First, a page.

More private investments urged as Covid wanes
The International Finance Corp. (IFC) called for a greater push for more private investments in Asia and the Pacific to create jobs and boost output, especially in the outlay-starved infrastructure sector, as the region anticipates the impact of an expected global slowdown.
Economies in the region, including the Philippines, continue to endure the effect of COVID-19 disruptions, the Russian invasion of Ukraine, and tightening global financial conditions.
The IFC’s parent firm, the World Bank, said in the January update of its Global Economic Prospects report that weaker global growth and more frequent disruptive weather events linked to climate change threaten to dampen the region’s growth trajectory.
In light of these, the World Bank lowered by 0.2 percentage point its growth forecast for the Philippines in 2023 to 5.4 percent from its 5.6-percent forecast in June 2022.
The World Bank said that the ongoing shortfall in investment in emerging markets and developing economies casts a cloud over all development and climate objectives.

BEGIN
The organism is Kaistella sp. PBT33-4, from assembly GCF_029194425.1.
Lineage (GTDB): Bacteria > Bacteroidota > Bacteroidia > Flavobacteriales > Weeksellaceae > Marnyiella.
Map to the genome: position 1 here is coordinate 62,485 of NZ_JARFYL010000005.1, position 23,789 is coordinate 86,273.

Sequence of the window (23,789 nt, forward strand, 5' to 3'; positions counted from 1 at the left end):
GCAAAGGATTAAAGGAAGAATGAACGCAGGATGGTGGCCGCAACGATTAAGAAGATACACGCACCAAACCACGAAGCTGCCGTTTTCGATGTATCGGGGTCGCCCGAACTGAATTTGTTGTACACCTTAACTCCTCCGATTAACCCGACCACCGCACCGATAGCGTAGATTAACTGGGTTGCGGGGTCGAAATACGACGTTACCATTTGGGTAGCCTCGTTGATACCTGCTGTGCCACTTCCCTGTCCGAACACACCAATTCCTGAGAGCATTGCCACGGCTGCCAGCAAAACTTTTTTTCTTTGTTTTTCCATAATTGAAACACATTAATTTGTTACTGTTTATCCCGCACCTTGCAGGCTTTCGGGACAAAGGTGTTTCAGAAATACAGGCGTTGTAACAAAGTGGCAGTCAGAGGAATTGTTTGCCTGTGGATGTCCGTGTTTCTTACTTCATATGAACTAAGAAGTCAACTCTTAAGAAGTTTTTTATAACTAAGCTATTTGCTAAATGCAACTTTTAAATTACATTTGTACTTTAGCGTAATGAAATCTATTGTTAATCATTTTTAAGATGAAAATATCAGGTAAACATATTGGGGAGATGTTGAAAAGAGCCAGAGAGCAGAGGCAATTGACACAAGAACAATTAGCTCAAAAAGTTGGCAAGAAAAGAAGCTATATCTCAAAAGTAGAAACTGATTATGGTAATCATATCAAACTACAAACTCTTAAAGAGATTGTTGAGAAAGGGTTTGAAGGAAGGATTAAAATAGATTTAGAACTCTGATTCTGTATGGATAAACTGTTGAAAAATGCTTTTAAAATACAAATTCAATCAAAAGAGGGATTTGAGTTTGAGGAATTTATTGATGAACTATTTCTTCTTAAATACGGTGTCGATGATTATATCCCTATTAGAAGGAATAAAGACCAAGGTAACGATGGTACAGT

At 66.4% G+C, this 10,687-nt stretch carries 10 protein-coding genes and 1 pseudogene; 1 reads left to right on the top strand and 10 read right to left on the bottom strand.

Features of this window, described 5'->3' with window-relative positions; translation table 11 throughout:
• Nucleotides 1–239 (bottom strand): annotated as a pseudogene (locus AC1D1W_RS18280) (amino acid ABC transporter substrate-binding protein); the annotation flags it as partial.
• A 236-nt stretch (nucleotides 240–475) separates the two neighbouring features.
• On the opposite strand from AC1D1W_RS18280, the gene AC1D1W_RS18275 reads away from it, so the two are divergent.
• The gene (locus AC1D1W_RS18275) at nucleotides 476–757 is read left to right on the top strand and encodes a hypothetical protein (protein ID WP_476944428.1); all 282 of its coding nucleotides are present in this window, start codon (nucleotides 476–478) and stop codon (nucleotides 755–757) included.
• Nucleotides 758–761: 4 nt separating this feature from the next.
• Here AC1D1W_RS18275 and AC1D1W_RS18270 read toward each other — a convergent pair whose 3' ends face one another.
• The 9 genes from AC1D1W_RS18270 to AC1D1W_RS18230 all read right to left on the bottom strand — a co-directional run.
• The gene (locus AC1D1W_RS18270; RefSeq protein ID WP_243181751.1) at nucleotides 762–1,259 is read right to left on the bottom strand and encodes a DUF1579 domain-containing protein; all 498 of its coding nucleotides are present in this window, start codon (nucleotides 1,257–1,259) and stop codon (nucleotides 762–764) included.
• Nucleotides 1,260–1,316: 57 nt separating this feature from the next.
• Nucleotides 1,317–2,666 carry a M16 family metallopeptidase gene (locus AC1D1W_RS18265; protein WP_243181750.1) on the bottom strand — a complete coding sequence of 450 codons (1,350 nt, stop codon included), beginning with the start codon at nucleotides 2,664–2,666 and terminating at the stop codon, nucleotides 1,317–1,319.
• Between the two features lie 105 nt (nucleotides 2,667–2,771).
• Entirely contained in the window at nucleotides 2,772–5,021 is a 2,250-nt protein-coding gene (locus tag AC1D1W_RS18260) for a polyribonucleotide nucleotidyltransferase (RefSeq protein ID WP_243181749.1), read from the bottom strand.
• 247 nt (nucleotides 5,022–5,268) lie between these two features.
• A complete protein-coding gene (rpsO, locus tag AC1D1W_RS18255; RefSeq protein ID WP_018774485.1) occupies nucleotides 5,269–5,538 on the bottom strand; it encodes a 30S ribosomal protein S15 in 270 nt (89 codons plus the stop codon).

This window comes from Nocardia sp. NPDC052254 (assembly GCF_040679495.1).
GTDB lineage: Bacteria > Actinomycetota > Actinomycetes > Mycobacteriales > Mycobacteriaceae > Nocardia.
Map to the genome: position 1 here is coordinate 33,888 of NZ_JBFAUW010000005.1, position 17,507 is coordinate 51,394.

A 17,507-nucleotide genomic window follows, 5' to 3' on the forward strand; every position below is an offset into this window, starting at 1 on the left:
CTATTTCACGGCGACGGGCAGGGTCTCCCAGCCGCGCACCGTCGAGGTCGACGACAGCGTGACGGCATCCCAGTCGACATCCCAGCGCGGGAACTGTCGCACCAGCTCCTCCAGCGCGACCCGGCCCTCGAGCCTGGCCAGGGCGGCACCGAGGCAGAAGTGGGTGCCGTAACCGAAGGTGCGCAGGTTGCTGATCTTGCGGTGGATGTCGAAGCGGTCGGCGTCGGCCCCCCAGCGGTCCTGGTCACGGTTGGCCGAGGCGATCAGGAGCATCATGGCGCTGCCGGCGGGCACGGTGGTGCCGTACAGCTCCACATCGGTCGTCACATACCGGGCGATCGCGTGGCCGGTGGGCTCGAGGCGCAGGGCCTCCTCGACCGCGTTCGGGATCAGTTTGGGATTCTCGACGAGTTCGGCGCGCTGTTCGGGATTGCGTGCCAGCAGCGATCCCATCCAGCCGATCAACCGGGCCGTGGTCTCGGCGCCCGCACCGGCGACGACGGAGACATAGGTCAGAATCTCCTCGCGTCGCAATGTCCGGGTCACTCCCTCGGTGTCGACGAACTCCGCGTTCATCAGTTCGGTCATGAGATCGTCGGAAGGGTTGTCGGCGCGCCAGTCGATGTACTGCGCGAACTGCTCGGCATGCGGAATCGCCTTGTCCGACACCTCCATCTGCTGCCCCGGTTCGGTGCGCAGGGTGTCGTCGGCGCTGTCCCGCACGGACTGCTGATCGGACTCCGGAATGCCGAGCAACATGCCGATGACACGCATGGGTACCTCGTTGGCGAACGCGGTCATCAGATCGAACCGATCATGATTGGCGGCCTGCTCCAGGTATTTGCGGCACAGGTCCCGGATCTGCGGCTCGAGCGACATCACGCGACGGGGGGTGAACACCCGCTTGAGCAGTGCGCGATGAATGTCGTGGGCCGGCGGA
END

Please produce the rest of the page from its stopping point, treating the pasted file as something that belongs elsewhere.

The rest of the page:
Sluggish investment weakens the rate of growth of potential output, reducing the capacity of economies to increase median incomes, promote shared prosperity and repay debts, the report said.
“With the right policies in place to attract and incentivize new investment, countries can leverage private sector financing to help meet their large unmet investment needs,” said Riccardo Puliti, newly installed IFC vice president for the Asia-Pacific region. INQ
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